/ 28 February 2024

Political leadership and will is needed to fight climate crisis, says Unep head

Inger Anderson
United Nations Environment Program (UNEP) Executive Director Inger Andersen at the opening of Unea-6 in Nairobi, Kenya. (UNEP/K.Worth)

UN Environmental Programme (Unep) executive director Inger Andersen has urged political leaders to step up and start having serious conversations on the global climate crisis.

In an interview with the Mail & Guardian on the sidelines of the sixth UN Environmental Assembly (Unea-6) in Kenya’s capital Nairobi, Andersen said political decision-makers tended to take a myopic view when it came to the climate crisis.

“Political decision-making is a function of leadership [but] there is a lot of short-termism in many corners, so it doesn’t matter if it’s not my turn anymore,” Andersen said.

“I hope countries are stepping into leadership. It is not easy with biodiversity and climate change but leaning in and trying to take leadership [is what is needed].”

The world’s top environmental bodies are meeting at Unea-6 this week to discuss resolutions to tackle the triple planetary crises of climate change; nature and biodiversity loss and pollution and waste.

One of the main themes delegates are discussing is nature-based solutions, which Andersen believes are the most sustainable measures to deal with the climate crisis.

“Working with nature; rather than against it; needs to be part of the solution and we don’t want greenwashing but, at the same time, nature-based solutions are really the solution to tackling the climate crisis,” she said.

Experts at the conference have been sharing their input on which nature-based solutions could be used to ensure that communities can adapt to the pace of climate change.

Andersen — who has previously expressed fear that scientific knowledge and political will are not keeping up with the scale of biodiversity loss — said she believed citizen awareness was important to raise the alarm and get politicians to act.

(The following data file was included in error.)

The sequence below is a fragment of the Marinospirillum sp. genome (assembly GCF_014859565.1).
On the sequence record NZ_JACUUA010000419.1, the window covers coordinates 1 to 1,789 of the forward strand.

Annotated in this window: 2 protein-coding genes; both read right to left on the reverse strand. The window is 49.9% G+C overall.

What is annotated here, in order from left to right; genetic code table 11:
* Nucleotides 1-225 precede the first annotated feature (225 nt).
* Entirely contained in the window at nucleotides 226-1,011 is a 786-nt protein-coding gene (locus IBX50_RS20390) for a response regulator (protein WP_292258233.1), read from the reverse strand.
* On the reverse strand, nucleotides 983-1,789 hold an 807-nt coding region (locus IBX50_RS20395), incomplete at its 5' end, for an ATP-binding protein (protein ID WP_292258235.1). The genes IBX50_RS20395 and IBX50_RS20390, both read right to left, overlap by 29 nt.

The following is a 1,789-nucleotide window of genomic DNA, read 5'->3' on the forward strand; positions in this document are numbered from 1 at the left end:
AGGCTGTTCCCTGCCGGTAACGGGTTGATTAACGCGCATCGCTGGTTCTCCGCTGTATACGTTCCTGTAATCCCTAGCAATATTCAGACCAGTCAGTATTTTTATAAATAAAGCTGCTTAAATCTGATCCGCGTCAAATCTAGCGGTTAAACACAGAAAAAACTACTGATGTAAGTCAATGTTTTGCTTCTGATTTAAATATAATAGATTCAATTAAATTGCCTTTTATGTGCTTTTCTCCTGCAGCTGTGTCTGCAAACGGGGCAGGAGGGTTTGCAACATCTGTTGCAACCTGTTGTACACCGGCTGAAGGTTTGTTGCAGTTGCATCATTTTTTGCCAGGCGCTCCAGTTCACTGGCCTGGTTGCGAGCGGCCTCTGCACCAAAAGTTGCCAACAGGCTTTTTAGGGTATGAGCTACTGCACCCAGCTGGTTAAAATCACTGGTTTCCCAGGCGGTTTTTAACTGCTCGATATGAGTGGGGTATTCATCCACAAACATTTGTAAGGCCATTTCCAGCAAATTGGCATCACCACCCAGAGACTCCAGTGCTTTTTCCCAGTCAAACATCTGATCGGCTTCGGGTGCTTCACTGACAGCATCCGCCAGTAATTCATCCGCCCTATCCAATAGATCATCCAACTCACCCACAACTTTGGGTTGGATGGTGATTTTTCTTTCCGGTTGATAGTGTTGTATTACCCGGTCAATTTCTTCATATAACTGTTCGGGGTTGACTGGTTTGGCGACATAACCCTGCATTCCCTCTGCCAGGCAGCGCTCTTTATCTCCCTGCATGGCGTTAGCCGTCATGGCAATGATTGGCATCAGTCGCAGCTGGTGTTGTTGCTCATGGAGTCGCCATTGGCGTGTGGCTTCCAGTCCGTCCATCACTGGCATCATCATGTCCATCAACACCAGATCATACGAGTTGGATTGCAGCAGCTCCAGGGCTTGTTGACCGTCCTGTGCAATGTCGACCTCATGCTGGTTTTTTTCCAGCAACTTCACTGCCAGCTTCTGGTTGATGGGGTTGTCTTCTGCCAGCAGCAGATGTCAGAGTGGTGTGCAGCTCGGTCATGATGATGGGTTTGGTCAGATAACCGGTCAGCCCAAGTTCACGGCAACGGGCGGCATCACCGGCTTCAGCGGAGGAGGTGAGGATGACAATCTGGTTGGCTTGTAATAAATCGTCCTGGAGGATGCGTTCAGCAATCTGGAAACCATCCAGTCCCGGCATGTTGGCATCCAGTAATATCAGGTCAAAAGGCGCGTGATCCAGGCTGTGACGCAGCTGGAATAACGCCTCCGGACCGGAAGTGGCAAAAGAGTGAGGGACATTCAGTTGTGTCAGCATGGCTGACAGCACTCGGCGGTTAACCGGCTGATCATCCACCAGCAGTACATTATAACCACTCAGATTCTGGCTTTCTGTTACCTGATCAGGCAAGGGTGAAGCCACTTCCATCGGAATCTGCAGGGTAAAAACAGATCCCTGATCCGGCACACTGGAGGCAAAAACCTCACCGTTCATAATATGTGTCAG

“There needs to be awareness where [citizens] take [concerns] to a local or national level so that it can form part of the political conversation and that will enforce and put environmental regulation on the books in many countries,” she said.

The Unep head said she looked forward to the outcomes of this week’s assembly, even though discussions would continue in order to form multilateral agreements between states.

“I’m very pleased that air pollution is part of the conversation at Unea and I hope that the assembly adopts a strong resolution that will enforce and create awareness — but it begins with people demanding it,” said Andersen.

As part of Unep’s initiative to educate communities on the triple climate crisis, the 2024 Global Resources Outlook Report will be released this week to show how demand for resources is expected to continue increasing in coming decades.

This means that, without urgent and concerted action, by 2060, resource extraction could rise by 60% from 2020 levels — leading to increased damage and risks.